- Developed for undergraduate and graduate students in political science but open to students from all fields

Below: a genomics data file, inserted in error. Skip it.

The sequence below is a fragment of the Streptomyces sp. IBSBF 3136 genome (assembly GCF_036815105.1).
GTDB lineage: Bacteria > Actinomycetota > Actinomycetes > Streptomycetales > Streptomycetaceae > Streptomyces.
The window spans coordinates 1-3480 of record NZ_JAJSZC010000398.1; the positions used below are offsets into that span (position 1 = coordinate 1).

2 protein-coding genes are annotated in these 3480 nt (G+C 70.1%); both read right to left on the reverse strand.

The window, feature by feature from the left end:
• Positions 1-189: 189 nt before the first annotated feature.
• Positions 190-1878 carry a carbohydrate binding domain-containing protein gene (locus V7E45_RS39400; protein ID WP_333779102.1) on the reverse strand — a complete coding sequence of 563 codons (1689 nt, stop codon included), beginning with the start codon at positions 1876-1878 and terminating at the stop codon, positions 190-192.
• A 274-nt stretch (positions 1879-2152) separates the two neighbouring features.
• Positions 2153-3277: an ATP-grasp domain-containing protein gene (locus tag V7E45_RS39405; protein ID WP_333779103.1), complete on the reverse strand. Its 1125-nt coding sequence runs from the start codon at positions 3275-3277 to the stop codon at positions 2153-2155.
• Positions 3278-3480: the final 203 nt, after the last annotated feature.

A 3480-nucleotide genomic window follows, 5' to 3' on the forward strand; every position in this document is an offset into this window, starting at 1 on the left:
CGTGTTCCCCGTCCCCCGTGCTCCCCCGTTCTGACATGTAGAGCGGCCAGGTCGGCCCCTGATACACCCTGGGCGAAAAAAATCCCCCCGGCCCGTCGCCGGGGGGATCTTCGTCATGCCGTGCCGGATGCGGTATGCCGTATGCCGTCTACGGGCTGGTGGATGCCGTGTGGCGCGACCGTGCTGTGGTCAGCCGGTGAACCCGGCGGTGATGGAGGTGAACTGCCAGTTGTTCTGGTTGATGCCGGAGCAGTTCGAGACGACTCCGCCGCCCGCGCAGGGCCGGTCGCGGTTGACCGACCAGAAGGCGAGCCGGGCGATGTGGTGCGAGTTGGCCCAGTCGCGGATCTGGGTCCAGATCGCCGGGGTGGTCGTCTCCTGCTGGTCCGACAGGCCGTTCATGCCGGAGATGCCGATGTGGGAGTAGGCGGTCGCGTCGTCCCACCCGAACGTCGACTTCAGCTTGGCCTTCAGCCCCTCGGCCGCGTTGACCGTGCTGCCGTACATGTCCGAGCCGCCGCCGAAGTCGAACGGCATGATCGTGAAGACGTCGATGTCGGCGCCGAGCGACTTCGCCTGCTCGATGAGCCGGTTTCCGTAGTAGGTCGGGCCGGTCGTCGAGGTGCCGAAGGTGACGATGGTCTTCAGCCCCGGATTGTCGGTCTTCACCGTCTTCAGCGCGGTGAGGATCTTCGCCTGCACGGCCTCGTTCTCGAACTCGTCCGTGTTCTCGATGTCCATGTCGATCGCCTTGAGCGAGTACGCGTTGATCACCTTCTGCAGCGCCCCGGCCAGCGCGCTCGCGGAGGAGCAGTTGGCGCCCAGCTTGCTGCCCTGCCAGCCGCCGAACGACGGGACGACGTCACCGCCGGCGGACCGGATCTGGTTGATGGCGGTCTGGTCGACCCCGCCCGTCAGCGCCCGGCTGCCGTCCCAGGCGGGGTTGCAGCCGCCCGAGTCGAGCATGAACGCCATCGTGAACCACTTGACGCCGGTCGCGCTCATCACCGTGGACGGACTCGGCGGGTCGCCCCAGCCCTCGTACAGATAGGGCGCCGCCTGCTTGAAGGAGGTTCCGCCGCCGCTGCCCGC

This course introduces the students to the interaction between religion and politics in the Muslim world. The course starts with a historical analysis outlining the conditions that shape the formation of political Islamic ideologies and movements in the late nineteenth and early twentieth century as a response to Western colonialism. It then explores different manifestations of political Islam in various contexts: Islamic states (Iran and Saudi Arabia), Muslim democracies (Turkey and Indonesia), Islam and pragmatism (Egypt and Pakistan), and political violence (Hamas, Hezbollah, and ISIS). In doing so, the course also integrates from three sub-disciplines of Political Science: Comparative Politics, International Relations, and Political Theory. Through careful examination of case studies, the course familiarizes the students with the political, social, cultural and economic diversity in the Muslim world.